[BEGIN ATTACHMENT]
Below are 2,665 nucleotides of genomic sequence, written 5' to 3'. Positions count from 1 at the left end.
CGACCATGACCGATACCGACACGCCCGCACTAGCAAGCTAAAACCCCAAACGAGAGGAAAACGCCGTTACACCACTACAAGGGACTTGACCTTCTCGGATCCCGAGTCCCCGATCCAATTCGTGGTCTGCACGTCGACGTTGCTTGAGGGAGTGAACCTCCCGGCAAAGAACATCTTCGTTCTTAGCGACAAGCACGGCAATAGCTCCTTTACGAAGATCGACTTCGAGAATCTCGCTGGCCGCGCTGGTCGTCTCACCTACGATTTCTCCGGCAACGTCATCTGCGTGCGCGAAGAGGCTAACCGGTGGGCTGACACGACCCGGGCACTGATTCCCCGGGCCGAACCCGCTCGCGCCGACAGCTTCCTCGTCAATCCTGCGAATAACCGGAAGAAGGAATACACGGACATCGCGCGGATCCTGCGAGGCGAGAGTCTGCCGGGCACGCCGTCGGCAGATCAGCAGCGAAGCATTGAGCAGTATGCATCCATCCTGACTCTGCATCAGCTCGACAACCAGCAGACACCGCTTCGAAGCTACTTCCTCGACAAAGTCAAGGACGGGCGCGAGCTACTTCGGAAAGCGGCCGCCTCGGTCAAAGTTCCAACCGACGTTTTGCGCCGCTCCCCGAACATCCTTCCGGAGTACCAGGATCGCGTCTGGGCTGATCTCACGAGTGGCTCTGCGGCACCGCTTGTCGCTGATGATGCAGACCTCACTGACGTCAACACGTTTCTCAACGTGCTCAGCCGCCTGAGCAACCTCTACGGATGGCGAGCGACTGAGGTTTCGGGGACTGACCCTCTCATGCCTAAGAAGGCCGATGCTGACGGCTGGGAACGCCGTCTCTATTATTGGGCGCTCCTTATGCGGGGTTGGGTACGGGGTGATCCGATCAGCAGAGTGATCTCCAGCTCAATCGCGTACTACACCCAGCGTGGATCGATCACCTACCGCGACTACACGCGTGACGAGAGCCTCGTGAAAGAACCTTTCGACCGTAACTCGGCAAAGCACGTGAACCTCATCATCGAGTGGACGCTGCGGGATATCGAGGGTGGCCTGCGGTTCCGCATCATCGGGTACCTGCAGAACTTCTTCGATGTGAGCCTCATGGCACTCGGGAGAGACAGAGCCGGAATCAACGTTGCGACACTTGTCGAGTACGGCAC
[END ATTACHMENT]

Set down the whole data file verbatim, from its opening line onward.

Below are 2,665 nucleotides of genomic sequence, written 5' to 3'. Positions count from 1 at the left end.
CGACCATGACCGATACCGACACGCCCGCACTAGCAAGCTAAAACCCCAAACGAGAGGAAAACGCCGTTACACCACTACAAGGGACTTGACCTTCTCGGATCCCGAGTCCCCGATCCAATTCGTGGTCTGCACGTCGACGTTGCTTGAGGGAGTGAACCTCCCGGCAAAGAACATCTTCGTTCTTAGCGACAAGCACGGCAATAGCTCCTTTACGAAGATCGACTTCGAGAATCTCGCTGGCCGCGCTGGTCGTCTCACCTACGATTTCTCCGGCAACGTCATCTGCGTGCGCGAAGAGGCTAACCGGTGGGCTGACACGACCCGGGCACTGATTCCCCGGGCCGAACCCGCTCGCGCCGACAGCTTCCTCGTCAATCCTGCGAATAACCGGAAGAAGGAATACACGGACATCGCGCGGATCCTGCGAGGCGAGAGTCTGCCGGGCACGCCGTCGGCAGATCAGCAGCGAAGCATTGAGCAGTATGCATCCATCCTGACTCTGCATCAGCTCGACAACCAGCAGACACCGCTTCGAAGCTACTTCCTCGACAAAGTCAAGGACGGGCGCGAGCTACTTCGGAAAGCGGCCGCCTCGGTCAAAGTTCCAACCGACGTTTTGCGCCGCTCCCCGAACATCCTTCCGGAGTACCAGGATCGCGTCTGGGCTGATCTCACGAGTGGCTCTGCGGCACCGCTTGTCGCTGATGATGCAGACCTCACTGACGTCAACACGTTTCTCAACGTGCTCAGCCGCCTGAGCAACCTCTACGGATGGCGAGCGACTGAGGTTTCGGGGACTGACCCTCTCATGCCTAAGAAGGCCGATGCTGACGGCTGGGAACGCCGTCTCTATTATTGGGCGCTCCTTATGCGGGGTTGGGTACGGGGTGATCCGATCAGCAGAGTGATCTCCAGCTCAATCGCGTACTACACCCAGCGTGGATCGATCACCTACCGCGACTACACGCGTGACGAGAGCCTCGTGAAAGAACCTTTCGACCGTAACTCGGCAAAGCACGTGAACCTCATCATCGAGTGGACGCTGCGGGATATCGAGGGTGGCCTGCGGTTCCGCATCATCGGGTACCTGCAGAACTTCTTCGATGTGAGCCTCATGGCACTCGGGAGAGACAGAGCCGGAATCAACGTTGCGACACTTGTCGAGTACGGCAC